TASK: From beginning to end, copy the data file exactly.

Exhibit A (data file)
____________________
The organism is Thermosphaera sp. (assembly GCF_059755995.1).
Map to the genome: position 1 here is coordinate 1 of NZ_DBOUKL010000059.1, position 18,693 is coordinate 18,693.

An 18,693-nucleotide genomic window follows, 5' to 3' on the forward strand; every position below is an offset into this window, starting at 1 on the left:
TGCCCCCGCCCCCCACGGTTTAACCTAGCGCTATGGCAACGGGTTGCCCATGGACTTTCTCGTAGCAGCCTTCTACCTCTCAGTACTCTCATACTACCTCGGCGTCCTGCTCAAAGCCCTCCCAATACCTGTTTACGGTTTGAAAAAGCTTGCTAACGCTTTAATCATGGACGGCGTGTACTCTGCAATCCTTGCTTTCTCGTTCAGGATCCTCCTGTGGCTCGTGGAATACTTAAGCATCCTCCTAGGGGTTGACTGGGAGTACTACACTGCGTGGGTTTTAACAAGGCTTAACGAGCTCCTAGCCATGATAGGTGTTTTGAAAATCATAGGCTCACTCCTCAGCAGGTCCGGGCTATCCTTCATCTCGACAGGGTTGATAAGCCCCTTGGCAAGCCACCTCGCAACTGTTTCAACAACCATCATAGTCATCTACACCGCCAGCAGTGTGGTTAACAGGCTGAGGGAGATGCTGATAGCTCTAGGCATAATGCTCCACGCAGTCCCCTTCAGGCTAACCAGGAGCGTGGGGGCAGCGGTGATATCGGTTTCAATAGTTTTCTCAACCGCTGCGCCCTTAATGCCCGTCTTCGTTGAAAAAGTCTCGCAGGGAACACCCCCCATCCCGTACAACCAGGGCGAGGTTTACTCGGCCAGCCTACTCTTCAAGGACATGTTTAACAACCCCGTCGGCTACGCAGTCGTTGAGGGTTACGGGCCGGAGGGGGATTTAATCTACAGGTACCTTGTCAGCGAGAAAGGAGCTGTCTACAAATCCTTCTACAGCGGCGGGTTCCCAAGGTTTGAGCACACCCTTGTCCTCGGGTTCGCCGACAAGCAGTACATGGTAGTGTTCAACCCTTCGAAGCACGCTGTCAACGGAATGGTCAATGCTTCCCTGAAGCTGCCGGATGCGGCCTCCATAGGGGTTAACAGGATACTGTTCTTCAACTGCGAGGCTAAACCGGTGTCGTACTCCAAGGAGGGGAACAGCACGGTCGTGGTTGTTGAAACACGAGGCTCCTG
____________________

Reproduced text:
The organism is Thermosphaera sp. (assembly GCF_059755995.1).
Map to the genome: position 1 here is coordinate 1 of NZ_DBOUKL010000059.1, position 18,693 is coordinate 18,693.

An 18,693-nucleotide genomic window follows, 5' to 3' on the forward strand; every position below is an offset into this window, starting at 1 on the left:
TGCCCCCGCCCCCCACGGTTTAACCTAGCGCTATGGCAACGGGTTGCCCATGGACTTTCTCGTAGCAGCCTTCTACCTCTCAGTACTCTCATACTACCTCGGCGTCCTGCTCAAAGCCCTCCCAATACCTGTTTACGGTTTGAAAAAGCTTGCTAACGCTTTAATCATGGACGGCGTGTACTCTGCAATCCTTGCTTTCTCGTTCAGGATCCTCCTGTGGCTCGTGGAATACTTAAGCATCCTCCTAGGGGTTGACTGGGAGTACTACACTGCGTGGGTTTTAACAAGGCTTAACGAGCTCCTAGCCATGATAGGTGTTTTGAAAATCATAGGCTCACTCCTCAGCAGGTCCGGGCTATCCTTCATCTCGACAGGGTTGATAAGCCCCTTGGCAAGCCACCTCGCAACTGTTTCAACAACCATCATAGTCATCTACACCGCCAGCAGTGTGGTTAACAGGCTGAGGGAGATGCTGATAGCTCTAGGCATAATGCTCCACGCAGTCCCCTTCAGGCTAACCAGGAGCGTGGGGGCAGCGGTGATATCGGTTTCAATAGTTTTCTCAACCGCTGCGCCCTTAATGCCCGTCTTCGTTGAAAAAGTCTCGCAGGGAACACCCCCCATCCCGTACAACCAGGGCGAGGTTTACTCGGCCAGCCTACTCTTCAAGGACATGTTTAACAACCCCGTCGGCTACGCAGTCGTTGAGGGTTACGGGCCGGAGGGGGATTTAATCTACAGGTACCTTGTCAGCGAGAAAGGAGCTGTCTACAAATCCTTCTACAGCGGCGGGTTCCCAAGGTTTGAGCACACCCTTGTCCTCGGGTTCGCCGACAAGCAGTACATGGTAGTGTTCAACCCTTCGAAGCACGCTGTCAACGGAATGGTCAATGCTTCCCTGAAGCTGCCGGATGCGGCCTCCATAGGGGTTAACAGGATACTGTTCTTCAACTGCGAGGCTAAACCGGTGTCGTACTCCAAGGAGGGGAACAGCACGGTCGTGGTTGTTGAAACACGAGGCTCCTG